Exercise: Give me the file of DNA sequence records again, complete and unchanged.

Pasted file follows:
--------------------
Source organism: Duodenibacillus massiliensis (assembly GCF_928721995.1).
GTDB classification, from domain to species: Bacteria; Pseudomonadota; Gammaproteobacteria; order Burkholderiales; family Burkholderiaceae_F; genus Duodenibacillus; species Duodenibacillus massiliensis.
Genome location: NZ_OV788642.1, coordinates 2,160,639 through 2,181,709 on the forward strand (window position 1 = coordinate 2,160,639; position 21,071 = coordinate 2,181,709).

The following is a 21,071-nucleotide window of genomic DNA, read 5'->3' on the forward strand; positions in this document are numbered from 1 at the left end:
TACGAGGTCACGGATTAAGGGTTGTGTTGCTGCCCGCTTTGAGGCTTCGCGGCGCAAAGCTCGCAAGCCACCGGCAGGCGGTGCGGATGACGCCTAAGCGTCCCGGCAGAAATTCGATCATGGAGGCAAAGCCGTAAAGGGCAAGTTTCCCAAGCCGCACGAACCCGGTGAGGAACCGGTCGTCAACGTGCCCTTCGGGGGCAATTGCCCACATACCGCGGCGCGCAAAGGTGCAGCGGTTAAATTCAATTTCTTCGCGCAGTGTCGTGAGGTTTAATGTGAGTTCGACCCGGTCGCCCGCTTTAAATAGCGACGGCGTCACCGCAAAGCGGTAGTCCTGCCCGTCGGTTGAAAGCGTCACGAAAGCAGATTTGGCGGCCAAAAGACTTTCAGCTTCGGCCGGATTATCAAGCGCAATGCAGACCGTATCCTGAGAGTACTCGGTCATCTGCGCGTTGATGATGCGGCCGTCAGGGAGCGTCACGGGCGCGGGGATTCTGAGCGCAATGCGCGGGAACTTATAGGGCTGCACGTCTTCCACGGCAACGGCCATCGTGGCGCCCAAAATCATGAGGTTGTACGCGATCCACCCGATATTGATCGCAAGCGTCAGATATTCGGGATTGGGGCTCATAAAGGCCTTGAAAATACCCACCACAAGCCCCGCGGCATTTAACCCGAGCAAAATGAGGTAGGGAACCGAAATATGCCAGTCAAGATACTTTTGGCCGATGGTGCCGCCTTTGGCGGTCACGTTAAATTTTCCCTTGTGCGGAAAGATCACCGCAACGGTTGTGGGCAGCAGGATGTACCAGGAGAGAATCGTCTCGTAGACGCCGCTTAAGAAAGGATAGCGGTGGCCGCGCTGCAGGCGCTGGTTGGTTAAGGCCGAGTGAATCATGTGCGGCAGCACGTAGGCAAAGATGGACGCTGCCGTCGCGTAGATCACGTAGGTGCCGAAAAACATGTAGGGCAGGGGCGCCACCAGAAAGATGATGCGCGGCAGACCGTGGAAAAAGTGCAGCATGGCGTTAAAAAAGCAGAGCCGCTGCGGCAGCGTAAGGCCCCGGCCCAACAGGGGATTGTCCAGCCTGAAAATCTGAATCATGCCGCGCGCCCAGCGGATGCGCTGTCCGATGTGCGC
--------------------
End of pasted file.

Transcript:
Source organism: Duodenibacillus massiliensis (assembly GCF_928721995.1).
GTDB classification, from domain to species: Bacteria; Pseudomonadota; Gammaproteobacteria; order Burkholderiales; family Burkholderiaceae_F; genus Duodenibacillus; species Duodenibacillus massiliensis.
Genome location: NZ_OV788642.1, coordinates 2,160,639 through 2,181,709 on the forward strand (window position 1 = coordinate 2,160,639; position 21,071 = coordinate 2,181,709).

The following is a 21,071-nucleotide window of genomic DNA, read 5'->3' on the forward strand; positions in this document are numbered from 1 at the left end:
TACGAGGTCACGGATTAAGGGTTGTGTTGCTGCCCGCTTTGAGGCTTCGCGGCGCAAAGCTCGCAAGCCACCGGCAGGCGGTGCGGATGACGCCTAAGCGTCCCGGCAGAAATTCGATCATGGAGGCAAAGCCGTAAAGGGCAAGTTTCCCAAGCCGCACGAACCCGGTGAGGAACCGGTCGTCAACGTGCCCTTCGGGGGCAATTGCCCACATACCGCGGCGCGCAAAGGTGCAGCGGTTAAATTCAATTTCTTCGCGCAGTGTCGTGAGGTTTAATGTGAGTTCGACCCGGTCGCCCGCTTTAAATAGCGACGGCGTCACCGCAAAGCGGTAGTCCTGCCCGTCGGTTGAAAGCGTCACGAAAGCAGATTTGGCGGCCAAAAGACTTTCAGCTTCGGCCGGATTATCAAGCGCAATGCAGACCGTATCCTGAGAGTACTCGGTCATCTGCGCGTTGATGATGCGGCCGTCAGGGAGCGTCACGGGCGCGGGGATTCTGAGCGCAATGCGCGGGAACTTATAGGGCTGCACGTCTTCCACGGCAACGGCCATCGTGGCGCCCAAAATCATGAGGTTGTACGCGATCCACCCGATATTGATCGCAAGCGTCAGATATTCGGGATTGGGGCTCATAAAGGCCTTGAAAATACCCACCACAAGCCCCGCGGCATTTAACCCGAGCAAAATGAGGTAGGGAACCGAAATATGCCAGTCAAGATACTTTTGGCCGATGGTGCCGCCTTTGGCGGTCACGTTAAATTTTCCCTTGTGCGGAAAGATCACCGCAACGGTTGTGGGCAGCAGGATGTACCAGGAGAGAATCGTCTCGTAGACGCCGCTTAAGAAAGGATAGCGGTGGCCGCGCTGCAGGCGCTGGTTGGTTAAGGCCGAGTGAATCATGTGCGGCAGCACGTAGGCAAAGATGGACGCTGCCGTCGCGTAGATCACGTAGGTGCCGAAAAACATGTAGGGCAGGGGCGCCACCAGAAAGATGATGCGCGGCAGACCGTGGAAAAAGTGCAGCATGGCGTTAAAAAAGCAGAGCCGCTGCGGCAGCGTAAGGCCCCGGCCCAACAGGGGATTGTCCAGCCTGAAAATCTGAATCATGCCGCGCGCCCAGCGGATGCGCTGTCCGATGTGCGC